The inaugural running of the $20 million Saudi Cup was an epic global sporting event: a celebration of the Thoroughbred, Saudi Arabia and the internationalisation of the sport.
Competitors and fans from all over the world congregated in the desert at the splendidly developed King Abdulaziz Racetrack in Riyadh in the last weekend of February.
While stupendous prize money may have been the initial headline-maker, organisers were at pains to remind onlookers that horses are central to Arabian culture and the history of the Kingdom, which began developing its own horseracing industry over 50 years ago and plans to harness the success of the Saudi Cup to accelerate it.
Now that the sand has settled on the two-day festival, its organiser, HRH Prince Bandar bin Khalid Al Faisal, chairman of the Jockey Club of Saudi Arabia (JCSA), spoke exclusively to TRC’s George Dudley about this year’s event and his hopes for SC2021.
Part one of the interview is published here. In part two, which will be posted on Sunday, Prince Bandar discusses the jockeys’ challenge the day before the main event, the Saudi Cup undercard, plans and hopes for next year’s festival - and any lessons to take away from the inaugural event.
George Dudley: What were your general impressions of how Saudi Cup 2020 went? Were you surprised about the extent of the international support for the card, or was it in line with what you expected?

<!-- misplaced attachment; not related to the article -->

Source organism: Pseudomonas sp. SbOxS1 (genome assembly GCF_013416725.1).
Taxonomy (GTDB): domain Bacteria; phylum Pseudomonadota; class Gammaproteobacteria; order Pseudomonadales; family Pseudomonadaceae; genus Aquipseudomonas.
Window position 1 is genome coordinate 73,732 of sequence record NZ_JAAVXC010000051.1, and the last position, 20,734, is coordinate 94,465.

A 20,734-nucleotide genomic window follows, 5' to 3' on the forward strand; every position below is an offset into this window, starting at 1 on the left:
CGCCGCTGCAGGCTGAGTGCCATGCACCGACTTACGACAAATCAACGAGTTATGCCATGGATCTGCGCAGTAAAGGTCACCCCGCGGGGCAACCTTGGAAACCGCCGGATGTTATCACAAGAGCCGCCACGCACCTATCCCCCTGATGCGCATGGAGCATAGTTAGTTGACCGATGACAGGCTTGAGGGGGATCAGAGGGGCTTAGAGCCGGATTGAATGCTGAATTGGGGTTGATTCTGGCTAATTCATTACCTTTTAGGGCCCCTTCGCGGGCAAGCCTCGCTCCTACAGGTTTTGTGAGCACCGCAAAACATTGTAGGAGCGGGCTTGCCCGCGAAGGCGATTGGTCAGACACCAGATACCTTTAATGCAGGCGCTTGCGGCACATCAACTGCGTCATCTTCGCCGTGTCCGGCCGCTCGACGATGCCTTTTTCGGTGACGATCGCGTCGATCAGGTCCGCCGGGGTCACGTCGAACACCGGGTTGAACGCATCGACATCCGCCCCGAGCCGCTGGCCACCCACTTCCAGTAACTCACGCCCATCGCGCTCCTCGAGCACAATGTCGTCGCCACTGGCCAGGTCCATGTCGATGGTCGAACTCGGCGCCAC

Prince Bandar: The role of the Saudi Cup was always to be an international event to begin with. This was an idea that the management of the JCSA had been working on before I got involved about two or three years ago.
When they presented that idea, we looked at the new general government policy, which was very supportive of international sporting events. We thought that here was an opportunity for our race. They said absolutely [there was].
It was, of course, very helpful that the country opened up international visas and so on. The stars aligned, if you will, so it had every chance to be successful.
Yes, there was very attractive prize money, but I believe that alone does not guarantee a successful event or the level and quality of international participation that came to Saudi Cup 2020. We were very happy with this representation, which we feel gives us an even stronger boost for the future. We have spent quite a bit of time, post-race, getting feedback from all of the participants.